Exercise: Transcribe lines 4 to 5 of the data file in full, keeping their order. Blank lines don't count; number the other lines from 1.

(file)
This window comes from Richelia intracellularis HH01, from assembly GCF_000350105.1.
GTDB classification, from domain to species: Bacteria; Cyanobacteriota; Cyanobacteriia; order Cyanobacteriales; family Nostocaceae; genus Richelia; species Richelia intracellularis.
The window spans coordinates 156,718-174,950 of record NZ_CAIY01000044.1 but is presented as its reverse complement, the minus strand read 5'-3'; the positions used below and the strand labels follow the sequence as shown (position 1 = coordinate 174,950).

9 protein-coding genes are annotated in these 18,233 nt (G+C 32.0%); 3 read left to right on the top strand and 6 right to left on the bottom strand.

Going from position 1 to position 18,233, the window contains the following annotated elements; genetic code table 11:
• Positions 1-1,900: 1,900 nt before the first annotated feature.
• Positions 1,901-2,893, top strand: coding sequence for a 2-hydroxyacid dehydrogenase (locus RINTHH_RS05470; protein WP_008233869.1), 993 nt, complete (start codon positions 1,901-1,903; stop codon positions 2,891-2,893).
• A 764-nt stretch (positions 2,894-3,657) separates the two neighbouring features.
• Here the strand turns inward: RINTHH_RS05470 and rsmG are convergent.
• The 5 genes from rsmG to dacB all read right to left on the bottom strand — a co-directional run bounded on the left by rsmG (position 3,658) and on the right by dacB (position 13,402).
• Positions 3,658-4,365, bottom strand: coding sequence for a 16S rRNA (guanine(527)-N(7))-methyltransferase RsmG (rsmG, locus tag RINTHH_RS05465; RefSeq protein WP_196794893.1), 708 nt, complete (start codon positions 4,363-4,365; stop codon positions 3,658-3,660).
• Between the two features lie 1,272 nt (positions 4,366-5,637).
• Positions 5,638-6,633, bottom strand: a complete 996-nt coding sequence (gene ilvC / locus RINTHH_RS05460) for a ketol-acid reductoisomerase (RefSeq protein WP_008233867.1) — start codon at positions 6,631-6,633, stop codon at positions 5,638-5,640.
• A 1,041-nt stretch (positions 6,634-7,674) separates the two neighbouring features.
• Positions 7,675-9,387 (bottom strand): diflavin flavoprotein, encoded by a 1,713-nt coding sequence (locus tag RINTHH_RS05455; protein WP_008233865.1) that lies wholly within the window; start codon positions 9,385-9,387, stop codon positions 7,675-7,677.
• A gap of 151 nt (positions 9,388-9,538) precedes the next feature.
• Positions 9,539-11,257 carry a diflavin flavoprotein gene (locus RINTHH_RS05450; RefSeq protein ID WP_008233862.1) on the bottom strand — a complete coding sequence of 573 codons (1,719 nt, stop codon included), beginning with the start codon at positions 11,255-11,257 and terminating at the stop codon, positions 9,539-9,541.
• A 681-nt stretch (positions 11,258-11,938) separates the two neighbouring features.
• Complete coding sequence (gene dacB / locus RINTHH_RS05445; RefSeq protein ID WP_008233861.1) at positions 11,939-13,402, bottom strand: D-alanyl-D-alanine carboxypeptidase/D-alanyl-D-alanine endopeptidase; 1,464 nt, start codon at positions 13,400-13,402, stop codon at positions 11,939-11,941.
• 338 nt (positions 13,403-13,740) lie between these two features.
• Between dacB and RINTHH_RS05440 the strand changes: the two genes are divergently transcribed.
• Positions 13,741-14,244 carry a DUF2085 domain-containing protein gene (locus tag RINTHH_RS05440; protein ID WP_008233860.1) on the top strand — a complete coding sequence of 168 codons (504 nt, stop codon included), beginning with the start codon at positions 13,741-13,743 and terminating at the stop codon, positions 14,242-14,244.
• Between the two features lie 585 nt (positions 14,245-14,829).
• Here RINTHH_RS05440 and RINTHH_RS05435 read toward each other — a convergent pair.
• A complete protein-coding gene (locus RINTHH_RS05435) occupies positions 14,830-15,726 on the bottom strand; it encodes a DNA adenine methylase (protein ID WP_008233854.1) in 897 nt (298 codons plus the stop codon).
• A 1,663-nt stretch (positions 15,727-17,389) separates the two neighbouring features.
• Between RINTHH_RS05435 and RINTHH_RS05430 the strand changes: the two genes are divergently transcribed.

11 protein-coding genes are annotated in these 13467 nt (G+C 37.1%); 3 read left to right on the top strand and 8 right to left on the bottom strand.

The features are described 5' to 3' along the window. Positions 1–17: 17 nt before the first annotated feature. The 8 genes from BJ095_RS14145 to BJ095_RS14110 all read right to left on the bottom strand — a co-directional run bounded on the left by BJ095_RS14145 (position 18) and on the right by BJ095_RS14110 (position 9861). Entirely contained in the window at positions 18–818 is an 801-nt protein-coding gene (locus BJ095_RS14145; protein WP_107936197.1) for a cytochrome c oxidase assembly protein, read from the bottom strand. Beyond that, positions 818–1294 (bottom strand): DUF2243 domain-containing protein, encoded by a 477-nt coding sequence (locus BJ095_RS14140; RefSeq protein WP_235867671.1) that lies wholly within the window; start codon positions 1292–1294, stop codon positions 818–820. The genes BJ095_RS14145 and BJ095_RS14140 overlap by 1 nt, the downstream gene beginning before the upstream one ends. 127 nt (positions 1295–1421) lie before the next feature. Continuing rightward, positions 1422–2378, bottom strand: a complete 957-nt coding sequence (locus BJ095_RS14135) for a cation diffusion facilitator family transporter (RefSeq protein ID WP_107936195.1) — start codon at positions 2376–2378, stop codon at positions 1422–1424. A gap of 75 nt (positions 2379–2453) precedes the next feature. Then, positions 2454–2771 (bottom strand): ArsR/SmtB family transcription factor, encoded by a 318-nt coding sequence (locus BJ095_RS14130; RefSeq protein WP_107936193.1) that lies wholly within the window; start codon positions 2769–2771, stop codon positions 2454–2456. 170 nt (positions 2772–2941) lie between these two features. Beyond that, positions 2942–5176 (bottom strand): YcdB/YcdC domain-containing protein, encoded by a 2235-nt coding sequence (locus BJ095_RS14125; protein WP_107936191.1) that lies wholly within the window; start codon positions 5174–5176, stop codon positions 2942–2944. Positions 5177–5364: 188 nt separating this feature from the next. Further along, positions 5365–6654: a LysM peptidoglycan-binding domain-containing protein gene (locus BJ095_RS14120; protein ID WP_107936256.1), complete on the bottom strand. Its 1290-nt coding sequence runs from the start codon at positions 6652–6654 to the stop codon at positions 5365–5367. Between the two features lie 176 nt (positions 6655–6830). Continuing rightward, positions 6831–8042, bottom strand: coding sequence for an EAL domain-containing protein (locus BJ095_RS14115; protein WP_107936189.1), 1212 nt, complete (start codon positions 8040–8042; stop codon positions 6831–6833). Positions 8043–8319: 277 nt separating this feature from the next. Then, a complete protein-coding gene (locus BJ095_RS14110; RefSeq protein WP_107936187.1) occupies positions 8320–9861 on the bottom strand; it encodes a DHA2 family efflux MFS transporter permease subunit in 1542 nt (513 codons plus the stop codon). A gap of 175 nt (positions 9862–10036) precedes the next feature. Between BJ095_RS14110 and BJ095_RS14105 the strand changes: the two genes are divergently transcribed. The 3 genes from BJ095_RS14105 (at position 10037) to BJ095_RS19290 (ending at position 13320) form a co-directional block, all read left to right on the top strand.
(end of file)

9 protein-coding genes are annotated in these 18,233 nt (G+C 32.0%); 3 read left to right on the top strand and 6 right to left on the bottom strand.

Going from position 1 to position 18,233, the window contains the following annotated elements; genetic code table 11: